Vesta, the goddess of the hearth, was seen as complementary to Ceres, the goddess of grain, and donkeys were garlanded and given a rest on the Festival of Vesta. Leafy greens and herbs were eaten as salads with vinegar dressings.
Locally available seasonings included garden herbs, cumin, coriander, and juniper berries.
Imported spices included pepper, saffron, cinnamon, and fennel.
The most common salty condiment was garum, the fermented fish sauce that added the flavor dimension now called "umami".
Major exporters of garum were located in the provinces of Spain.
Agricultural techniques such as crop rotation and selective breeding were disseminated throughout the Empire, and new crops were introduced from one province to another, such as peas and cabbage to Britain.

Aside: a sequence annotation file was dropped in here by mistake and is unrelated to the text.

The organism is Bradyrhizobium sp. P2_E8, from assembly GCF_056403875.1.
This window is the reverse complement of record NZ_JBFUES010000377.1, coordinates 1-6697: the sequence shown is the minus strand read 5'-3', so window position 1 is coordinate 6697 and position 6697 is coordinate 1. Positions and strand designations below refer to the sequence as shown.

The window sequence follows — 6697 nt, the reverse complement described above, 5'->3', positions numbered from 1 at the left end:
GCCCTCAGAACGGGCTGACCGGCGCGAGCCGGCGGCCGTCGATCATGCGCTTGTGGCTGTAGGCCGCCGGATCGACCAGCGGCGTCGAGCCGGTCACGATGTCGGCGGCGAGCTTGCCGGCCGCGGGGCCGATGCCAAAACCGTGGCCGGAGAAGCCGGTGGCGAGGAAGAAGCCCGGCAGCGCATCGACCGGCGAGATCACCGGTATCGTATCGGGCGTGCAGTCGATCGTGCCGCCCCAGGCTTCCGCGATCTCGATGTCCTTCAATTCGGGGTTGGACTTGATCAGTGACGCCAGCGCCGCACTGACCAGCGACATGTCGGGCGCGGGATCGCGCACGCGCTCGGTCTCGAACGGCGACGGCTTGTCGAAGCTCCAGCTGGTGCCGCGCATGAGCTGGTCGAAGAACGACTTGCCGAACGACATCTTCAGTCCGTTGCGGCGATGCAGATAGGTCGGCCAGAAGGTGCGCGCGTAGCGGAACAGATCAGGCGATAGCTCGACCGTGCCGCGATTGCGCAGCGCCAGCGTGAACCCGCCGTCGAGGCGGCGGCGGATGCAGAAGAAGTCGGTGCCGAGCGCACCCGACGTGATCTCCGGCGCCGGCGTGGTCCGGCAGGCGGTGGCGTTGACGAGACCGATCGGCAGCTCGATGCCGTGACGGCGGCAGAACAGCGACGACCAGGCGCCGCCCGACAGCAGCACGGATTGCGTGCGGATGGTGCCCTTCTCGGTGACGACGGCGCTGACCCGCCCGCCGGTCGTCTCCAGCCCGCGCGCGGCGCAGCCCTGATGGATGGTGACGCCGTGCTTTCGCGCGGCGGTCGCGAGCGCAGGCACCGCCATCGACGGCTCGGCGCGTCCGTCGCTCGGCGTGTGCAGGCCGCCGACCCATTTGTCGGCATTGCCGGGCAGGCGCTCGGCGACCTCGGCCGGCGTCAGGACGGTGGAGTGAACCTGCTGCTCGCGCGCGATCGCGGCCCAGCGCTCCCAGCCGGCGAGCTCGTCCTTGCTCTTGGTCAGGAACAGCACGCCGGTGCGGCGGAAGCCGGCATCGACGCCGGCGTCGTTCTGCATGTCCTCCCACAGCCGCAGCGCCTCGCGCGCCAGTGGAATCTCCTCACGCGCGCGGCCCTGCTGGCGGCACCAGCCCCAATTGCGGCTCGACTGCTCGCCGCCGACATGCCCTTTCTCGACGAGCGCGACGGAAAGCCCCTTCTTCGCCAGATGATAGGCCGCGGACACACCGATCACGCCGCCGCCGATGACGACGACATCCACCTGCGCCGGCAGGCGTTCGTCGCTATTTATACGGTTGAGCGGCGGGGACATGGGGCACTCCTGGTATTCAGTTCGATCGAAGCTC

Throughout the city, meats, fish, cheeses, produce, olive oil, spices, and the ubiquitous condiment garum (fish sauce) were sold at macella, Roman indoor markets, and at marketplaces throughout the provinces.
Due to the lack of refrigeration, techniques of preservation for meat, fish, and dairy were developed.
No portion of the animal was allowed to go to waste, resulting in blood puddings, meatballs (isicia), sausages, and stews.
A charcoal brazier could be used for rudimentary cookery such as grilling and stewing in a pot (olla), but ventilation was poor and braziers were fire hazards.